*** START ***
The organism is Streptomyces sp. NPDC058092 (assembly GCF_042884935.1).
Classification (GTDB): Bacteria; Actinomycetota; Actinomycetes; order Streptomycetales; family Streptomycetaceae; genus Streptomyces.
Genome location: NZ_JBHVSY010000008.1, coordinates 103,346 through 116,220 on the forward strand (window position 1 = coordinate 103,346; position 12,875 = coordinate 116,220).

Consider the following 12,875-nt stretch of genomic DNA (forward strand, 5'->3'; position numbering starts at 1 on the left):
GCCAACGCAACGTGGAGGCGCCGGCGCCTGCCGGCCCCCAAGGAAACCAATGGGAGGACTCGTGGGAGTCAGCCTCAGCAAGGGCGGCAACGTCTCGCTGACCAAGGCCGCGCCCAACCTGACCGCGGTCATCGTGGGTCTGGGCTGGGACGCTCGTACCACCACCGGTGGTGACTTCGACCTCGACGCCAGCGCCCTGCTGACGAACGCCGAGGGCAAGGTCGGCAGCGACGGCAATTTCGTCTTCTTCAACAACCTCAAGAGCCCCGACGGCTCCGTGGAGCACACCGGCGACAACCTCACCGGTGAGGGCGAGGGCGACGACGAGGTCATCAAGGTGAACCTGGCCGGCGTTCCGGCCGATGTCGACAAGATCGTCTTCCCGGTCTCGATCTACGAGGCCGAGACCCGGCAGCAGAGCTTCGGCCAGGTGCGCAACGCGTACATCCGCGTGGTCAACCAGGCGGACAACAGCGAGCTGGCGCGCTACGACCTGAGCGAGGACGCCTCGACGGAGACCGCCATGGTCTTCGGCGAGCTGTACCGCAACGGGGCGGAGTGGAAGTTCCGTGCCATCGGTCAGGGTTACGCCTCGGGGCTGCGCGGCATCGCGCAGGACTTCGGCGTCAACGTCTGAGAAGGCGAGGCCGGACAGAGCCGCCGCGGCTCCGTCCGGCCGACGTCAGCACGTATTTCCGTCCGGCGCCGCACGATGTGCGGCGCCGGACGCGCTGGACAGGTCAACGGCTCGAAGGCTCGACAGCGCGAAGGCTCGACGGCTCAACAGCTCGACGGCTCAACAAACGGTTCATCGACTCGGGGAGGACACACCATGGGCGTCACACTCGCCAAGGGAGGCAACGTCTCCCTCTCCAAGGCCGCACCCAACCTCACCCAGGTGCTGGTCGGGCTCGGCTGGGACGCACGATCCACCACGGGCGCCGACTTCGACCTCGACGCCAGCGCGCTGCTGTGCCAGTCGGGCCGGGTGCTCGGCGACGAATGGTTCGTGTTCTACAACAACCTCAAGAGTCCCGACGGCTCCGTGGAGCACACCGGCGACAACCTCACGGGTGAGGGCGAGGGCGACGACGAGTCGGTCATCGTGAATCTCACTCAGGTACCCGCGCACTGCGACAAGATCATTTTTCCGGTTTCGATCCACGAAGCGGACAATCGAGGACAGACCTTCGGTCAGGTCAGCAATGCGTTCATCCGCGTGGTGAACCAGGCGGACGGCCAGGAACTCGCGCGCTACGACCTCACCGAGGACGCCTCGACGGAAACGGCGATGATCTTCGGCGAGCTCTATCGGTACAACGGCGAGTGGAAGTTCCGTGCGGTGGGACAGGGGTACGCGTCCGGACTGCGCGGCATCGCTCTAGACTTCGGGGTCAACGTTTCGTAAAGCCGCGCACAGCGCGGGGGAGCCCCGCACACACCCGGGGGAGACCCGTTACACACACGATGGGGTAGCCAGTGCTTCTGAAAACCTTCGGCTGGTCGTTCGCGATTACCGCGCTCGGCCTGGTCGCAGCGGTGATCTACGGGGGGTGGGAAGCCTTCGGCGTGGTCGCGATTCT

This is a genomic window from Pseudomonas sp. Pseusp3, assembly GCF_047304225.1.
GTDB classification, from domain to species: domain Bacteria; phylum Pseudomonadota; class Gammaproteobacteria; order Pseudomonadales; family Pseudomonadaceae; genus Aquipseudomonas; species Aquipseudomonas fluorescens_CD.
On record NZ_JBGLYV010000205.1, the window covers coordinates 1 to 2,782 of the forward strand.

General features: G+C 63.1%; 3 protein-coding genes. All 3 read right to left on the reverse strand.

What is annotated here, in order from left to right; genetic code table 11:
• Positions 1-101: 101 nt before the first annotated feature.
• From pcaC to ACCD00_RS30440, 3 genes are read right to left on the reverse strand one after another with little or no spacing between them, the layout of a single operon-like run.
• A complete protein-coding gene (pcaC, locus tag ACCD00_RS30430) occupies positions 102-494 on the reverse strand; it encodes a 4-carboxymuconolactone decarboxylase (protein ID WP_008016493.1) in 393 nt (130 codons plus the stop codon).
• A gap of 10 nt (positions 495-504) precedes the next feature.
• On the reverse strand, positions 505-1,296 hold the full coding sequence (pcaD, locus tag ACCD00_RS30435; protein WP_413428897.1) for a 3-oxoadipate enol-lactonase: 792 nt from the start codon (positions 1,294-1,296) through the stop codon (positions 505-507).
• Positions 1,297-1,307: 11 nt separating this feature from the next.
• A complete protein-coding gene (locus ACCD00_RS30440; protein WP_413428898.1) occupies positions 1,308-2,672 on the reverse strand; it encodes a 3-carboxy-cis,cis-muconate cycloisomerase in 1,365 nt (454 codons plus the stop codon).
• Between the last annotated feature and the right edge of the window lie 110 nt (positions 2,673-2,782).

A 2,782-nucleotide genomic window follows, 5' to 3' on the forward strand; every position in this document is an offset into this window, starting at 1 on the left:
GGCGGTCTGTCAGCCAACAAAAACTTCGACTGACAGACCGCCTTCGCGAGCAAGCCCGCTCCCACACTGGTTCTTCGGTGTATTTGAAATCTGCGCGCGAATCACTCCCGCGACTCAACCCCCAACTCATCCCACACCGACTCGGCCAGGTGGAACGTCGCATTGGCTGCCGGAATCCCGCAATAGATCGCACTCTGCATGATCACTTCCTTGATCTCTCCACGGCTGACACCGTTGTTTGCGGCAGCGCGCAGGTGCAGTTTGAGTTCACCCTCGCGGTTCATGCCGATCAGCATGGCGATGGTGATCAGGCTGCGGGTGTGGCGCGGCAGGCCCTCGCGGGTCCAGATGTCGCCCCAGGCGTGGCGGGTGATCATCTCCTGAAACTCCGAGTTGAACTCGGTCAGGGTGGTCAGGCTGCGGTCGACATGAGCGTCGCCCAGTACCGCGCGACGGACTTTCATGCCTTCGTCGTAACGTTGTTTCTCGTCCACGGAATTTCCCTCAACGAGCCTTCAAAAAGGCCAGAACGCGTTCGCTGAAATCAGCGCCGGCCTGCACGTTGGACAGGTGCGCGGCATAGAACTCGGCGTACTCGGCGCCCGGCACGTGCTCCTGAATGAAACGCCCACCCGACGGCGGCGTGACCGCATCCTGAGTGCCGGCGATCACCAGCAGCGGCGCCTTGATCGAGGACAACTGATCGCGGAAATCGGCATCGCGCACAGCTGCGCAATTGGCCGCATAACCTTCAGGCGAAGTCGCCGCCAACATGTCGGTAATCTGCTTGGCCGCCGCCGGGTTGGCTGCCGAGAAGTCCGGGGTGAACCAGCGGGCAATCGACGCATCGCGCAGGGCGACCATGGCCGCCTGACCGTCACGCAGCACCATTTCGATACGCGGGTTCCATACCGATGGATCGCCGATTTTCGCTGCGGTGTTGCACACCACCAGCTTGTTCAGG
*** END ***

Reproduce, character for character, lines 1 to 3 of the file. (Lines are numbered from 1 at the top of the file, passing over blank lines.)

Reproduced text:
The organism is Streptomyces sp. NPDC058092 (assembly GCF_042884935.1).
Classification (GTDB): Bacteria; Actinomycetota; Actinomycetes; order Streptomycetales; family Streptomycetaceae; genus Streptomyces.
Genome location: NZ_JBHVSY010000008.1, coordinates 103,346 through 116,220 on the forward strand (window position 1 = coordinate 103,346; position 12,875 = coordinate 116,220).